The Government of India has scored a significant victory in its longstanding dispute with the promoters of Devas Multimedia with the Supreme Court of Mauritius barring the latter from pursuing its latest arbitration proceedings against India at the United Nations Commission on International Trade Law.
Devas Multimedia was a satellite communications company which lost out on a deal worth $190 million with Antrix Corporation, a Centre-owned space company. This was because the Manmohan Singh government terminated the contract between Devas and Antrix in 2011, citing corruption and collusion between the two parties.
Miffed by the termination of the agreement, Devas foreign investors initiated the long-drawn battle that was fought at multiple forums, introducing arbitration proceedings in institutions such as the International Chamber of Commerce (ICC). In this arbitral proceeding in 2015, Devas Multimedia was awarded close to $1.3 billion (in current value) in damages to be paid by Antrix.
However, the Indian Supreme Court upheld the order to wind down Devas in 2022. The apex court and NCLT findings also revealed that the company was wrongfully incorporated, initiating liquidation proceedings for Devas Multimedia. In the meantime, the Delhi High Court also set aside the ICC order in favour of Devas Multimedia, offering relief to the government.
This implies that there is a question of whether Devas can recover the award, and shareholders won’t be able to benefit. This is why in February 2022, Devas Mauritius’ shareholders initiated new arbitration proceedings against the Centre under the arbitration rules of the United Nations Commission on International Trade Law (1976) before the arbitral tribunal under the India Mauritius bilateral investment treaty (BIT).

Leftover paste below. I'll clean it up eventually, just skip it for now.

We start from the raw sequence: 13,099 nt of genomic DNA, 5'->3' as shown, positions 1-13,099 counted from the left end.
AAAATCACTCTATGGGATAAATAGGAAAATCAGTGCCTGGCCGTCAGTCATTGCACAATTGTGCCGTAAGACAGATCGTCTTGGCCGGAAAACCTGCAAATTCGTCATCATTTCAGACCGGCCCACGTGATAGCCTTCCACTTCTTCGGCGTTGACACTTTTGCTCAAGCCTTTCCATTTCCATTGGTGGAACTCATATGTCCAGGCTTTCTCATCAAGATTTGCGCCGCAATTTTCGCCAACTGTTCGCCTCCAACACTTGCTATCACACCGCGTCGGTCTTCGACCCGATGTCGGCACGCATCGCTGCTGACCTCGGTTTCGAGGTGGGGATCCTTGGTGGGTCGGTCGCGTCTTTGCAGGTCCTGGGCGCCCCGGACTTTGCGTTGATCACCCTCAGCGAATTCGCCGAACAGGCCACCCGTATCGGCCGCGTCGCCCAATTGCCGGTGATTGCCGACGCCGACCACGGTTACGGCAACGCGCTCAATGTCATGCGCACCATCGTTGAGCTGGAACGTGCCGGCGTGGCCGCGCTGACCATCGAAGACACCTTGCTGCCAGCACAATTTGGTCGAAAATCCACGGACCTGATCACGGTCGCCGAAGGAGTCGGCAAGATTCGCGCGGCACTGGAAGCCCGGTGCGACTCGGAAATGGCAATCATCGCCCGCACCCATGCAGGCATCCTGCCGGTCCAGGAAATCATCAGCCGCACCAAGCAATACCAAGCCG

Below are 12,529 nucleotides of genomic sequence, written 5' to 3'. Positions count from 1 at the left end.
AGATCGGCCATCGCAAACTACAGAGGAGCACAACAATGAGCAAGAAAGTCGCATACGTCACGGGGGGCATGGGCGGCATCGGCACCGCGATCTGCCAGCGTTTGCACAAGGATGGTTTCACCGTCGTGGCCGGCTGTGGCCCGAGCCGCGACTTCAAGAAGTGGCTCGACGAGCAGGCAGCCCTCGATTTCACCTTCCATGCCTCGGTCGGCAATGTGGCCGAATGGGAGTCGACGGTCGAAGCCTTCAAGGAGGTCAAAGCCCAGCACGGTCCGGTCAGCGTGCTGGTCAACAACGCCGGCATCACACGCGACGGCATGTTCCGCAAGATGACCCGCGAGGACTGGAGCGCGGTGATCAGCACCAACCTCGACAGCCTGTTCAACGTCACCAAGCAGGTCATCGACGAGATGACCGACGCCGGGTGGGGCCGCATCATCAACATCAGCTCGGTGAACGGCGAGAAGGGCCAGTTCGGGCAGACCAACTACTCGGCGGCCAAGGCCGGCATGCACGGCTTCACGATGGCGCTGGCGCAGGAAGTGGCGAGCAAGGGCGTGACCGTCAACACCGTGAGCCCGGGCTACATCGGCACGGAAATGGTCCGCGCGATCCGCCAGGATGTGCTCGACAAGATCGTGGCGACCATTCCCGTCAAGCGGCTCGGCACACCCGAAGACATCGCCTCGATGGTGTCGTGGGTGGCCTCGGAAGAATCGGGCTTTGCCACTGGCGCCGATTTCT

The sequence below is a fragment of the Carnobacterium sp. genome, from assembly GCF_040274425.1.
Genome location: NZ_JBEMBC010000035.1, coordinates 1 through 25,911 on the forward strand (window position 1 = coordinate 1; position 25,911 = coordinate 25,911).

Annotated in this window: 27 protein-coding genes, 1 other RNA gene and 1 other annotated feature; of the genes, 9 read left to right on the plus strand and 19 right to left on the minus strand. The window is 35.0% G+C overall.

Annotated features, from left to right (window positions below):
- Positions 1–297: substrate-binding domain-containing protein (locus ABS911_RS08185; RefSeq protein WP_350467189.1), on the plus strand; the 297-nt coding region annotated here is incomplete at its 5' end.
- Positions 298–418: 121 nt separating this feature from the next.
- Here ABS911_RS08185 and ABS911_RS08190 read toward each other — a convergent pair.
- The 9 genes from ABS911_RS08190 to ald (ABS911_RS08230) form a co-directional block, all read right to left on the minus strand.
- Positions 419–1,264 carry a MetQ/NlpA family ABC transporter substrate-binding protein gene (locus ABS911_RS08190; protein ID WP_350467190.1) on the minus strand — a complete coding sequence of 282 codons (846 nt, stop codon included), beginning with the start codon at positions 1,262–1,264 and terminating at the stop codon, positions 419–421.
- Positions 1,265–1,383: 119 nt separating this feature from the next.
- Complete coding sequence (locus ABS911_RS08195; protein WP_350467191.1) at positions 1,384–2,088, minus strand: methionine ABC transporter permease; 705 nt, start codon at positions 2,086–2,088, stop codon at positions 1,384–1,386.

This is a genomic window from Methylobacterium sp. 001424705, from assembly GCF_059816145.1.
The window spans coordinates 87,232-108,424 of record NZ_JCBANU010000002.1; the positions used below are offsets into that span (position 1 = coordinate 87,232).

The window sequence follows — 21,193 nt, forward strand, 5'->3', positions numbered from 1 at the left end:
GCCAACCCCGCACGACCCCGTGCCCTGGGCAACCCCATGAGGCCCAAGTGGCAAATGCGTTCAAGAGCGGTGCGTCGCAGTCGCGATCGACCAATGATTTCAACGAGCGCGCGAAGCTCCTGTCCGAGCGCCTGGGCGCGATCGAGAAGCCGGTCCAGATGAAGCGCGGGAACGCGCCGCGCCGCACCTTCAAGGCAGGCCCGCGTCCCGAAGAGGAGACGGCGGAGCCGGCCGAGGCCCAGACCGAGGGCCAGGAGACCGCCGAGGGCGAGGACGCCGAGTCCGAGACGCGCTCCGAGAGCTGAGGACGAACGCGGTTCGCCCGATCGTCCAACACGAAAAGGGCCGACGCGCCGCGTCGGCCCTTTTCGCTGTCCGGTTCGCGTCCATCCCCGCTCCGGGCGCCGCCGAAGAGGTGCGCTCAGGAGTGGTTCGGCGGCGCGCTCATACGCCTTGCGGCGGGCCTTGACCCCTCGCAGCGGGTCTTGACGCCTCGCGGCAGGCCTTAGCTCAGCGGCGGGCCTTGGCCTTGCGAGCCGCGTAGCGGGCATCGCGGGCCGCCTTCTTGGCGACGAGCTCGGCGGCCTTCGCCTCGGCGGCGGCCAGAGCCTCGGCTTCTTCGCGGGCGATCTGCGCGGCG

According to Devas Mauritius shareholders, the Indian government failed to protect their investment in Devas by allegedly wrongfully liquidating the company.
In an interim order passed on Thursday, the Supreme Court of Mauritius prohibited Devas Mauritius shareholders from pursuing this arbitration proceeding. This will be a significant setback for Devas Mauritius shareholders who have registered the ICC award in foreign jurisdictions such as the US as well as seized Antrix’s assets in these jurisdictions to recover the award.
When contacted, Antrix declined to comment. Devas shareholders did not respond to queries sent by businessline.